Businesses can leverage this idea by hosting lunch-and-learn opportunities with key thinkers in their organizations, opening the door to cross-pollination and new relationships.

Related: Office Space à la Carte Is on the Menu for Some Entrepreneurs

5. Do introductions as an office culture staple.

This is especially appropriate for co-working spaces with open-floor plans and benching, such as Indy Hall in Philadelphia. Members are taught during orientations that upon arriving in the morning and sitting down, real work shouldn't begin until after introductions to the person adjacent. Period.

The goal is not the chatter of a coffee shop but rather an effort to build community and move toward organic collisions. While people in small-business settings don't need to make daily introductions, honest conversations foster authenticity and acceptance: two keys to great office culture.

6. Force new seating arrangements.

Whether this is prescribed as part of the guidelines of the office culture or facilitated via a new floor plan, sitting next to a different face sparks serendipity. Austin's Link, a co-working space and a turnstone client, does a terrific job of forcing entrepreneurs to sit somewhere new by rearranging furniture for special events and then putting it back differently each time. Similar to muscle confusion at the gym, this keeps a community on its toes -- and happily out of its element.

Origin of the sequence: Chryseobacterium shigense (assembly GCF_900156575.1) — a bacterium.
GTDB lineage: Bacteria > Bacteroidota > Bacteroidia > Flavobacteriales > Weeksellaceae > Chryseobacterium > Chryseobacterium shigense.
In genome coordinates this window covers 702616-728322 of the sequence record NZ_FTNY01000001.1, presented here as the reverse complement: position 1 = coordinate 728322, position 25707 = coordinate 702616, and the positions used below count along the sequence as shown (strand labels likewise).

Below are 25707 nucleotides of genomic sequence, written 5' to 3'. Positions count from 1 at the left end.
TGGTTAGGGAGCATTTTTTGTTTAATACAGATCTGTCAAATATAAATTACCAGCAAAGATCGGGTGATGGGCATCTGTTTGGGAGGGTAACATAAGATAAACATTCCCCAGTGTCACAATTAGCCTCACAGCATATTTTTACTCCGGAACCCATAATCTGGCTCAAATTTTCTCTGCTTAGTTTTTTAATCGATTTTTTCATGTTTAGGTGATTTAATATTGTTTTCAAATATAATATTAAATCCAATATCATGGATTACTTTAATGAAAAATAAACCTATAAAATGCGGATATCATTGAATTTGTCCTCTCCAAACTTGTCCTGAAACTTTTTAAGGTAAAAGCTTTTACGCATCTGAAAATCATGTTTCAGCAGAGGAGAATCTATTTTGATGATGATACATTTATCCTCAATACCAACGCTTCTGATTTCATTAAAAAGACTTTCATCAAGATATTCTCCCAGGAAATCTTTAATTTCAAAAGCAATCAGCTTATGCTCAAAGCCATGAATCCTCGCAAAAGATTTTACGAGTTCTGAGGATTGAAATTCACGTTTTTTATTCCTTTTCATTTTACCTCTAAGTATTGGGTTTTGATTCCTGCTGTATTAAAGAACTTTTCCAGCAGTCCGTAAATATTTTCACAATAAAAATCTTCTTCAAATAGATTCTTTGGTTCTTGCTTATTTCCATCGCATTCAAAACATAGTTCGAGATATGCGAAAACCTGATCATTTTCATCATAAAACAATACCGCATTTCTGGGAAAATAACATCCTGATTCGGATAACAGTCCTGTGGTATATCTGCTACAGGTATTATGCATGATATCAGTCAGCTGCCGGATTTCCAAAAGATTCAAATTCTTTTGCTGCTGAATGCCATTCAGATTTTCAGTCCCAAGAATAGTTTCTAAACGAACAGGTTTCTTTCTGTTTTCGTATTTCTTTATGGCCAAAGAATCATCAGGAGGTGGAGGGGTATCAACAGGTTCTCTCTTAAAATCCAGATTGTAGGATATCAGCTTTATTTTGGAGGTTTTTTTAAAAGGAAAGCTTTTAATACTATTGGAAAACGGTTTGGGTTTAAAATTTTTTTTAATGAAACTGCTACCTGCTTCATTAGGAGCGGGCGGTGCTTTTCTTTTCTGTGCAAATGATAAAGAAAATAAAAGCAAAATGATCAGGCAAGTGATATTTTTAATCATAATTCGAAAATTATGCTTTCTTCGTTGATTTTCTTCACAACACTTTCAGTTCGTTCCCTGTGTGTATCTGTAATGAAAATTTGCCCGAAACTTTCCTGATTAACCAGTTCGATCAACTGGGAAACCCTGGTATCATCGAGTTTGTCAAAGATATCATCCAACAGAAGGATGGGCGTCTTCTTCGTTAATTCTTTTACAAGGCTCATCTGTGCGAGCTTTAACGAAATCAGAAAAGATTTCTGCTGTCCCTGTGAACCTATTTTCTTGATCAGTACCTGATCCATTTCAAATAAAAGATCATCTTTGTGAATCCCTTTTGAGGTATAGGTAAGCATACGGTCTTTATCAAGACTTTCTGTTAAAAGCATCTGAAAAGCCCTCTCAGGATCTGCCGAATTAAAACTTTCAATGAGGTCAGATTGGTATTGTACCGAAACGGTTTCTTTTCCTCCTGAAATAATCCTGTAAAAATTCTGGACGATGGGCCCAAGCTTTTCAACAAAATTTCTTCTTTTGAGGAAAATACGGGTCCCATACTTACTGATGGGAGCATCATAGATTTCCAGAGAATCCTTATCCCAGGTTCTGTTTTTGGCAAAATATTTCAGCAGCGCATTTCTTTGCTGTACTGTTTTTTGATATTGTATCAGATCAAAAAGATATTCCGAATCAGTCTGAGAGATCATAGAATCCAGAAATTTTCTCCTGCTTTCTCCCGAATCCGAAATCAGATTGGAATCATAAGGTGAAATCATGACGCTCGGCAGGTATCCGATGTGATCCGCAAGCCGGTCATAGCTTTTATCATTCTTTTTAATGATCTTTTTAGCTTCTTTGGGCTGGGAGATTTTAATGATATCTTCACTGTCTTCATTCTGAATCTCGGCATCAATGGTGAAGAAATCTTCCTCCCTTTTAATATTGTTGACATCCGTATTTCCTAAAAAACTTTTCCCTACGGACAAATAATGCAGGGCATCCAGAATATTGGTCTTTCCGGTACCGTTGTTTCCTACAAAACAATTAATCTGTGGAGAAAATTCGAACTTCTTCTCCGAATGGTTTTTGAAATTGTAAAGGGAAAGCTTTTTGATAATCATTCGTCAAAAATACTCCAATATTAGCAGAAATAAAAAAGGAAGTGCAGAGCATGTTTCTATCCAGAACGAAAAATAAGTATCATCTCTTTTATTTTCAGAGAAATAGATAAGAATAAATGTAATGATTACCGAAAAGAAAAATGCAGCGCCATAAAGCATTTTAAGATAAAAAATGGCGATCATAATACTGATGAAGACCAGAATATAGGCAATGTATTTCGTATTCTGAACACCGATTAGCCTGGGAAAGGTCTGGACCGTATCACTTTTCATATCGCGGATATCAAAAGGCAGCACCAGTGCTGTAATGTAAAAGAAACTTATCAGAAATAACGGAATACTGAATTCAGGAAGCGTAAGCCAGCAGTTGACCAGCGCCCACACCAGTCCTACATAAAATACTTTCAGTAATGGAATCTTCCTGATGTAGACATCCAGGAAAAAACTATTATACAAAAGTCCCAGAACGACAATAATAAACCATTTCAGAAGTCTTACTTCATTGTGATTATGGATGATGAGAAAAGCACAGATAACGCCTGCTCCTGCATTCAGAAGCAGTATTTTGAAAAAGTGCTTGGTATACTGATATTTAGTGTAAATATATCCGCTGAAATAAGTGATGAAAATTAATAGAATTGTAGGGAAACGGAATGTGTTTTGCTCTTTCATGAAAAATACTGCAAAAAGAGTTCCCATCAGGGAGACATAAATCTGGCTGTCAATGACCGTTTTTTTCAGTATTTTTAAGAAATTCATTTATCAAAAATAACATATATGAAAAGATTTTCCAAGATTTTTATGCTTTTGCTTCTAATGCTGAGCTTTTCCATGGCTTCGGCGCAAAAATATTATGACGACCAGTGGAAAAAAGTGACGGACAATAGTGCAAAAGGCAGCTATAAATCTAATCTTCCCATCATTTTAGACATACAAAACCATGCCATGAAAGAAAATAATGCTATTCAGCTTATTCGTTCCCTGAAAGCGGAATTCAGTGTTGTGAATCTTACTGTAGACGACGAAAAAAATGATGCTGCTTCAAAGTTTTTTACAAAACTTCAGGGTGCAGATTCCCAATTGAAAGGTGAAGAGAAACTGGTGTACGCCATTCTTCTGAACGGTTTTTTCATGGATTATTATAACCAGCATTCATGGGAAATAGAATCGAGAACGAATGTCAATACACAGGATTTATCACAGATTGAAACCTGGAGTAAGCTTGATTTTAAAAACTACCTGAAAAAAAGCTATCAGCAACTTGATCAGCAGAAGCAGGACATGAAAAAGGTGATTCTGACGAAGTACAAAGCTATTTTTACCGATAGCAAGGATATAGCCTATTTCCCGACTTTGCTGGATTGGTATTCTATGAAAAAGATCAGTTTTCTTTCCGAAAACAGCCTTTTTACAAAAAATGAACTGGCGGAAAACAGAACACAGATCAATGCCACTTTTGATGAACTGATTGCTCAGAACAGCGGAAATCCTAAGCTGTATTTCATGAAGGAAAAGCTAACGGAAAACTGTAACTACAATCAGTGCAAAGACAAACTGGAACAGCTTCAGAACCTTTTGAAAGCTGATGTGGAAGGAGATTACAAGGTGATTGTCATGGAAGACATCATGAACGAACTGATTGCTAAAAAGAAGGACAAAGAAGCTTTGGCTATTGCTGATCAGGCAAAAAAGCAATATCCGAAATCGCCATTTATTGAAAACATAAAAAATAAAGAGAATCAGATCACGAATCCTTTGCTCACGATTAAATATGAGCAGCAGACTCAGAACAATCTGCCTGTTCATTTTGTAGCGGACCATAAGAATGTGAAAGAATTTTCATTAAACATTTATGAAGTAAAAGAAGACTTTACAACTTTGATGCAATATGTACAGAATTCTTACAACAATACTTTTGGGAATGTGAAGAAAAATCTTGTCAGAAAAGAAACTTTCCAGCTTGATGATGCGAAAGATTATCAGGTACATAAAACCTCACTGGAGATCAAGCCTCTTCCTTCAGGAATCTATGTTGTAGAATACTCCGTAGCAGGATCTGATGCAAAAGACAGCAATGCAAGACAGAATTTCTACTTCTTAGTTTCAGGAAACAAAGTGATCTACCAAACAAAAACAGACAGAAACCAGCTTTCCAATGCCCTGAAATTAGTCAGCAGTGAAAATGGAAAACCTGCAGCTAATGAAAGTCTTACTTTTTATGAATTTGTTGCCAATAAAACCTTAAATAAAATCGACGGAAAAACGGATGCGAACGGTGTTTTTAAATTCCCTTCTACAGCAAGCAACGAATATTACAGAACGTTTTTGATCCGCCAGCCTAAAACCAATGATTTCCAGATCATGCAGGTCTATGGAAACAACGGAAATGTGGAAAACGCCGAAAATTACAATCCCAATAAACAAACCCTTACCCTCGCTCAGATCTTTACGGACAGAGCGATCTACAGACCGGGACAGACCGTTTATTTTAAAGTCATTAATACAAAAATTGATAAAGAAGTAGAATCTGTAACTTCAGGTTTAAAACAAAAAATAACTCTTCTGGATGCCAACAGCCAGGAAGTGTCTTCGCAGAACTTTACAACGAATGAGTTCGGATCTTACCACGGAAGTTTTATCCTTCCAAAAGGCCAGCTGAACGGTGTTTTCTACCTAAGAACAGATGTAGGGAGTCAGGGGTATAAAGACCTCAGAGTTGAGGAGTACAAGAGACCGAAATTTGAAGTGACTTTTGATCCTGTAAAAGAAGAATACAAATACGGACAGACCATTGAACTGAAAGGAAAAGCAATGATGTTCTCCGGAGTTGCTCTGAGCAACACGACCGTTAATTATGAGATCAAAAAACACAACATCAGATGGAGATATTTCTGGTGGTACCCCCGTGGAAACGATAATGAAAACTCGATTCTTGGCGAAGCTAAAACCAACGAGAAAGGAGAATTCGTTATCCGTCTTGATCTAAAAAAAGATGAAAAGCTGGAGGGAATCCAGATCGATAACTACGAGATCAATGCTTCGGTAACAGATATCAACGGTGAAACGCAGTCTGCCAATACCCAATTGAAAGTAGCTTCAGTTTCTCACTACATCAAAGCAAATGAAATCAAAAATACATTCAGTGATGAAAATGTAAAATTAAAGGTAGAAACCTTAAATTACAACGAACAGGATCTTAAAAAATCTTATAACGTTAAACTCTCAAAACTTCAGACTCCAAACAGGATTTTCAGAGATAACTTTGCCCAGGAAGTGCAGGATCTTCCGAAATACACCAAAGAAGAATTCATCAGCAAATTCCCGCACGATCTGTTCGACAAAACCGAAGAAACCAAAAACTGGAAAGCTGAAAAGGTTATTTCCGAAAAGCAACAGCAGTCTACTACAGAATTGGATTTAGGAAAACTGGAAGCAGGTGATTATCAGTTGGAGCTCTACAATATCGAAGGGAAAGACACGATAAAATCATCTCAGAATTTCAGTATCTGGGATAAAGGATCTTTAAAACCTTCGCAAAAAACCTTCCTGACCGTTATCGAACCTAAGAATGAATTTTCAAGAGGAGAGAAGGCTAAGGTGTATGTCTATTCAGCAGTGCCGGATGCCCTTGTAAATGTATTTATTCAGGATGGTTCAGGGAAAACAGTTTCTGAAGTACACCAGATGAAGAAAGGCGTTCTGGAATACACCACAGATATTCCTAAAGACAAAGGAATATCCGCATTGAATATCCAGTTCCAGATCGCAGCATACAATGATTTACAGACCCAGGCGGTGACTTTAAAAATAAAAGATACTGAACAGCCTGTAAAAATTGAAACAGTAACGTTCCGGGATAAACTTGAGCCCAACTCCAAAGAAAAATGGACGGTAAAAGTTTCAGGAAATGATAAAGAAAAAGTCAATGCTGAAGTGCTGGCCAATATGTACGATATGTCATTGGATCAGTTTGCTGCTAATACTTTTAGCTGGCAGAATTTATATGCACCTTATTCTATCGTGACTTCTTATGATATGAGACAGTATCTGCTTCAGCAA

7. Facilitate introductions.

Capital Factory in Austin, which is a co-working space, incubator and accelarator, has more than 600 members, which can prove daunting for even the most social.

That's why smart managers make purposeful introductions, especially for introverts. These managers know that entrepreneurs might well be sitting next to someone holding the solutions to their problems. Being intentional makes their startups successful and positions managers as benevolent parents watching over their honor-role children.

Whether the workplace is an incubator, a co-working facility, an office of 100 people or a startup meeting in a garage, these best practices reinforce the fact that great relationships are the foundation to great business. With intentional programming and a little effort, it's possible to create the kind of culture that makes top talent sign on the dotted line -- and stay.

Editor's Note: Entrepreneur Media is an investor and partner with AlleyNYC, a co-working space in New York City.

Correction: This piece has been updated to correct the description of two co-working spaces. Informal networking events at Green Spaces in Denver have an environmental focus. Open Source Beehive is a client renting space there. In New York, the speaker at Grind from Union Hospitality Group will be Susan Salgado.

Related: Does the Company With the Best Break Room Win?

Jeff Joerling

Analog Collaboration Advocate for Turnstone

Jeff Joerling is an analog collaboration advocate for furniture manufacturer turnstone in Grand Rapids, Mich., and works remotely from Denver. He is passionate about co-working spaces, incubators, accelerators and startups and has advocated across the country for collaborative, energetic communities that foster creativity and rapid growth.